Riverboat gamble would complete splash park job
The stakes have been high, and both the Greencastle Civic League and City of Greencastle have anted up.
For the past three years, Civic League members bet their reputation as community supporters on their ability to fundraise for a planned Splash Park project at the Greencastle Aquatic Center at Robe-Ann Park.
They saw the matching portion needed for a 2012 Land and Water Conservation Fund grant and raised enough that the splash park could be completed for $250,000 in accordance with original 2011 estimates.
But after initial bids on the project recently came in above engineers' estimates of $344,000, the Park Board and city officials had to get a little creative Thursday night in determining how to fully fund the Bob York Memorial Splash Park project and keep it on schedule for a July 4 grand opening.
So now, it's time to gamble just a little with the project timetable at stake for 2014.
That's why a portion of the city's share of Riverboat Money -- Greencastle's portion of state taxes paid by riverboat casinos -- is being earmarked for use on the project.
The Greencastle City Council will be asked to set aside an amount not to exceed $110,000 to ensure completion of the splash park project.
"We don't anticipate it will be $110,000," City Attorney Laurie Hardwick told the Park Board Thursday night. "We feel it will be less than that, but by asking the Council for that amount, we won't have to go back to them (for additional funds)."
The fear is that any such further delay might derail the project for this season.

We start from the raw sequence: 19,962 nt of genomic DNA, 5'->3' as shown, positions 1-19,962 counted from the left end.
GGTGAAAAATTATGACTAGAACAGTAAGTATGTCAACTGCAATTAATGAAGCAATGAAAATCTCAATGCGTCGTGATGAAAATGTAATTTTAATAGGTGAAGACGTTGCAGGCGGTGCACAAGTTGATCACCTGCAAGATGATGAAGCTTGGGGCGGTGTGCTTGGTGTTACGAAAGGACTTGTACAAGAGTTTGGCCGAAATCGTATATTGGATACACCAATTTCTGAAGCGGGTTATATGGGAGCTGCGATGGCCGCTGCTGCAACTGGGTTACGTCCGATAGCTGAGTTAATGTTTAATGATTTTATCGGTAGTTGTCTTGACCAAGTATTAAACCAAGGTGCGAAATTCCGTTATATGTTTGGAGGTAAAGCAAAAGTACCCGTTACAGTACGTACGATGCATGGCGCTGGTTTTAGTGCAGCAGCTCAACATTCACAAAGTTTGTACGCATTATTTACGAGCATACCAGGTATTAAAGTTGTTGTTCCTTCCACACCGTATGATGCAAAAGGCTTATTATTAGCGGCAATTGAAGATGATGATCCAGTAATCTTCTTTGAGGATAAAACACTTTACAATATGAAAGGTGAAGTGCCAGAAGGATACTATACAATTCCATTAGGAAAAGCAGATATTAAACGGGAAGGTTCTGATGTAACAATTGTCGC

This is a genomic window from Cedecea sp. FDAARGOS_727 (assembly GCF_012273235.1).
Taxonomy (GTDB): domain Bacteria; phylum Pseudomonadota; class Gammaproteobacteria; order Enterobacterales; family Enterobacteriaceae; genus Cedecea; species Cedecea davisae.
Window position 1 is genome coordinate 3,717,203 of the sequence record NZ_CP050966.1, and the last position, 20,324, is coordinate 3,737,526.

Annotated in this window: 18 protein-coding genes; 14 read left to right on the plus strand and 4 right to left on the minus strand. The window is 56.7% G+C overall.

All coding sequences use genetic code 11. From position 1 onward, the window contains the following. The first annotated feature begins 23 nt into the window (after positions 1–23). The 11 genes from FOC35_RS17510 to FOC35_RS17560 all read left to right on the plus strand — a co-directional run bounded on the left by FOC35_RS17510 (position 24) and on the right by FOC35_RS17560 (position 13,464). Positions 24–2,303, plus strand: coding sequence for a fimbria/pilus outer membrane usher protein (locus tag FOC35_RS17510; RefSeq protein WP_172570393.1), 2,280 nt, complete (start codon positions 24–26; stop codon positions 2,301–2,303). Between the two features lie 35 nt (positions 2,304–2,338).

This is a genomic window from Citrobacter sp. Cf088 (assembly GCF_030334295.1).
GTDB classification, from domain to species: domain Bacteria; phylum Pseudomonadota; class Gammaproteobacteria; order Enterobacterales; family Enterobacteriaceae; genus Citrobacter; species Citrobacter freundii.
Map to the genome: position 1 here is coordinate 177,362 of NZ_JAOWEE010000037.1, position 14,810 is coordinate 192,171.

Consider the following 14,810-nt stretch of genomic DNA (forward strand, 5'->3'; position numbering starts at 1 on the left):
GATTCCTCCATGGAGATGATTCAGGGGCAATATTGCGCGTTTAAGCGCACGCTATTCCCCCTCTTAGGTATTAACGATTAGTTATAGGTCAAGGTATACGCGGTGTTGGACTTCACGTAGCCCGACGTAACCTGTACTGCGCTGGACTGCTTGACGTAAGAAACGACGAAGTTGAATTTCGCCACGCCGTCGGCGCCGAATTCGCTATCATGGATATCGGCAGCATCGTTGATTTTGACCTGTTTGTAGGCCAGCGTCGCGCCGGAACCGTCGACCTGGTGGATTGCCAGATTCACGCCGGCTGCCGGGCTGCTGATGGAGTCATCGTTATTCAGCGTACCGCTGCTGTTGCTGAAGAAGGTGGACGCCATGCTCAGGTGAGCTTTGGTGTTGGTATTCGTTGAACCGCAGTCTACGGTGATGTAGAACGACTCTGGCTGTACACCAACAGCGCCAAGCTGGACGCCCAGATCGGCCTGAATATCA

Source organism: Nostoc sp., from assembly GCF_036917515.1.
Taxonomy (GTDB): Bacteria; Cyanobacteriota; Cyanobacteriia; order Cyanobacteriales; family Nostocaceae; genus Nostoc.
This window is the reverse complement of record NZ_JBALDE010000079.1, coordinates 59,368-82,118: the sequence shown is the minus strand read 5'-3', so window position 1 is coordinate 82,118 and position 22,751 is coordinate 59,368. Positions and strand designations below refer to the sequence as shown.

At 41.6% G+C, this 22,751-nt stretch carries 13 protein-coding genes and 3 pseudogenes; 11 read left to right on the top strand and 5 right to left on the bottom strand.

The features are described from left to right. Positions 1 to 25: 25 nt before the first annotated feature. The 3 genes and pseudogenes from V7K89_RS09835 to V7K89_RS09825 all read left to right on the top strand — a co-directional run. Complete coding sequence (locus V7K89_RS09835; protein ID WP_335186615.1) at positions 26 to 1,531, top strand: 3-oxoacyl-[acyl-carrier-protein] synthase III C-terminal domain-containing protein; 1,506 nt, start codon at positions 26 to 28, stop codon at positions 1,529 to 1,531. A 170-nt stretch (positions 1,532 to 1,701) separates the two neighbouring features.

"Time is of the essence," Hardwick said. "If we have to delay even a month, we won't be able to make this swim season."
The city receives approximately $300,000 annually in its share of Riverboat Funds, Hardwick said, noting that using such funds on "something good for the whole community" seems in harmony with the idea behind the funding.
City Councilor Phyllis Rokicki, who was attending Thursday night's special Park Board on behalf of the Council, was asked how she felt about using Riverboat funds on completing the splash park.
She called it "a worthy use of the money."
Park Board member Cathy Merrell took that even further.
"It seems like a perfect place to put that," she said. "Every kid in Putnam County will want to hang out there."
Meanwhile, Civic League members continue to pursue additional in-kind donations from area contractors for construction elements that could help reduce the overall project cost.
Those in-kind donations could also help restore some of the water features that were cut out to reduce the scope of the project in an effort to bring funding in line with available resources.
Currently not included in the project are five water features, ranging in price from $4,000 to $8,000, that had been bid as alternates on the project, along with a gate as a sixth alternate.
The splash park as presently constituted has 17 play connections, many of which are bubblers, especially enjoyed by younger patrons, it was pointed out.
In addition to approving a proposal to ask the City Council for Riverboat Money to complete the project, the Park Board also approved a $387,000 contract with R. L. Turner Construction and authorized a notice to proceed, contingent upon the Council's approval of additional funding.
Park Board member Tim Trigg made the motion to approve those moves with Merrell and president John Hennette adding affirmative votes. Board member Beva Miller was absent.
The Park Board will next meet in regular session at 7:30 p.m. Thursday, April 3 at City Hall.